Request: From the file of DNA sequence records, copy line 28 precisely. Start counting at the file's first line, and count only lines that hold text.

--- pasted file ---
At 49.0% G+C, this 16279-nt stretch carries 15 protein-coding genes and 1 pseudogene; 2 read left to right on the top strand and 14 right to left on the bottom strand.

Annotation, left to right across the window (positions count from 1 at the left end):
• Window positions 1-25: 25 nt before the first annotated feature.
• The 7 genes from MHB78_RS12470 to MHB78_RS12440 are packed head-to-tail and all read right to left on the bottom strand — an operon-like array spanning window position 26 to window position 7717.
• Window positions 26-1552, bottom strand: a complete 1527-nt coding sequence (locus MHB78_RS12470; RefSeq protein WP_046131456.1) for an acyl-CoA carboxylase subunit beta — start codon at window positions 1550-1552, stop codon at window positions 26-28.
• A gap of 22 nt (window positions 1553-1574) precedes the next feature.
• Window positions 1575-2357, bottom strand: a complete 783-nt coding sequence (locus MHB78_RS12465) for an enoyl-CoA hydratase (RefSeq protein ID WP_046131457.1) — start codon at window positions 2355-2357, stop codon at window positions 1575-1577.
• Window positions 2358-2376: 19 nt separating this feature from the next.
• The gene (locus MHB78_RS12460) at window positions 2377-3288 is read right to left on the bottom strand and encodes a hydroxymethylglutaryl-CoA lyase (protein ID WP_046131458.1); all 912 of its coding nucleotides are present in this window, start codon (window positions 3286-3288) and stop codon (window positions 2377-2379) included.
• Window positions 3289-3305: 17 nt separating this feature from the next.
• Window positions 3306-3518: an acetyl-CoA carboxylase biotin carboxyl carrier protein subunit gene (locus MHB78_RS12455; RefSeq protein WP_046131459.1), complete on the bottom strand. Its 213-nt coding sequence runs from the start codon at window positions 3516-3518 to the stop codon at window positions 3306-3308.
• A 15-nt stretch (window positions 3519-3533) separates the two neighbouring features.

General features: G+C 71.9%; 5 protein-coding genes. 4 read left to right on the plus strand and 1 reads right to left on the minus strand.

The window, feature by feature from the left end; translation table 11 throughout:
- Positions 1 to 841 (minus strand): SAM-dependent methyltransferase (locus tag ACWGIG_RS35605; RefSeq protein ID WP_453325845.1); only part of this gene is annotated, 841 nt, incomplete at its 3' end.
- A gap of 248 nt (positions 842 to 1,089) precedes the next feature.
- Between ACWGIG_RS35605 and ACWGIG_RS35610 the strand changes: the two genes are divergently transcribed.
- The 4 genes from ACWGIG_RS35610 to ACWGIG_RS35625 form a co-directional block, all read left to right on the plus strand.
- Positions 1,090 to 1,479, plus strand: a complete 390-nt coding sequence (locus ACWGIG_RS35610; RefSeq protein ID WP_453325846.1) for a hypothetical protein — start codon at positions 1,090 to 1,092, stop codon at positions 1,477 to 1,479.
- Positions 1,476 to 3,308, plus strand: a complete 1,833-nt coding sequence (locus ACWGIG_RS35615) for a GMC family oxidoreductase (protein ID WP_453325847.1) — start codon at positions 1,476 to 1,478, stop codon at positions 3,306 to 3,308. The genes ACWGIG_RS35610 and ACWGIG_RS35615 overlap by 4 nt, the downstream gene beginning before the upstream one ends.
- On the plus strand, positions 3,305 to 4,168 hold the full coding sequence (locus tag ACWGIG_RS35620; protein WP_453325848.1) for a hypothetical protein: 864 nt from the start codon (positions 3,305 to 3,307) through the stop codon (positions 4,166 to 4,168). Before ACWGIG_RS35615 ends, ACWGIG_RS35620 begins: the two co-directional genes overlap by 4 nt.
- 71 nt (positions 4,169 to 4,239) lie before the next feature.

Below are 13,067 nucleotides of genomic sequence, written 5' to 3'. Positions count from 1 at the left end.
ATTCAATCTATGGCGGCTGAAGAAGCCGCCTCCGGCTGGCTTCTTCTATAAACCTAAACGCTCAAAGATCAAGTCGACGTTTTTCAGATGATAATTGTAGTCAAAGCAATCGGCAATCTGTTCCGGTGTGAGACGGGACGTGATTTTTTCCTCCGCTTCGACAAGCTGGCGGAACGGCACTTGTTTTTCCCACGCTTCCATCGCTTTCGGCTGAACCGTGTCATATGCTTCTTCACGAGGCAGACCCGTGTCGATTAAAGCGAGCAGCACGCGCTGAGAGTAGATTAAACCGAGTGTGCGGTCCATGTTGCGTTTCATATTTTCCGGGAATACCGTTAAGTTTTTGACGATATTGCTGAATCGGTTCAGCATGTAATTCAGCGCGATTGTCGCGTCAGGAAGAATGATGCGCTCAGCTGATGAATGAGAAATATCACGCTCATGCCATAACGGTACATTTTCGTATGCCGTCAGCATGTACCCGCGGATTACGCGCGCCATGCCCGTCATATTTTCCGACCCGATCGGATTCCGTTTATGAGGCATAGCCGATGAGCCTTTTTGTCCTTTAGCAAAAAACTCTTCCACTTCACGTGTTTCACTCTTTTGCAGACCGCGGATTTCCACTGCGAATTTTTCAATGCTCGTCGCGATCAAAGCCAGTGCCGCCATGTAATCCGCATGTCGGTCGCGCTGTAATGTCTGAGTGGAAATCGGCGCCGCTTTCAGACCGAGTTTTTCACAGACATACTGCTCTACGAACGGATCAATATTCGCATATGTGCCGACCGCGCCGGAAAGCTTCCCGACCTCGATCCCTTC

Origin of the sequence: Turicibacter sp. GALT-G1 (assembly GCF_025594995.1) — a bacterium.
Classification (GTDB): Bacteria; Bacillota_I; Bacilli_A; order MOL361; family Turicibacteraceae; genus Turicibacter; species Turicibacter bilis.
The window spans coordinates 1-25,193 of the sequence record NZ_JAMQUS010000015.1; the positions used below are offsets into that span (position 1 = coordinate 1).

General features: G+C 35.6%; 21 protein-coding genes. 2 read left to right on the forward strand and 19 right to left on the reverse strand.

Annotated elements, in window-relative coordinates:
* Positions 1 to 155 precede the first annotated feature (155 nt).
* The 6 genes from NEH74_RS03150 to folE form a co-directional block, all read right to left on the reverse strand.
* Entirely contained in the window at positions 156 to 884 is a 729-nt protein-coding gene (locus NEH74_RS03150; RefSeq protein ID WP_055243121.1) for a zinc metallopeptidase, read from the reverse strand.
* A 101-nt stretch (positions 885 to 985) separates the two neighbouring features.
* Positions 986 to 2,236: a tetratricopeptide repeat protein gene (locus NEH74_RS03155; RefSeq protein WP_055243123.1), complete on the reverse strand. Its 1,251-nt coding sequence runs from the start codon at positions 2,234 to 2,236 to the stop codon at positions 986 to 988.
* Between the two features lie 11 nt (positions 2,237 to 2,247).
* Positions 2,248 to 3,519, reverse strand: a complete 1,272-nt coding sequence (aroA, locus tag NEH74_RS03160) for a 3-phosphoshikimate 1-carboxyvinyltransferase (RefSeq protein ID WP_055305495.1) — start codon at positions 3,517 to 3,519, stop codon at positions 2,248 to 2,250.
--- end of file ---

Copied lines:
General features: G+C 35.6%; 21 protein-coding genes. 2 read left to right on the forward strand and 19 right to left on the reverse strand.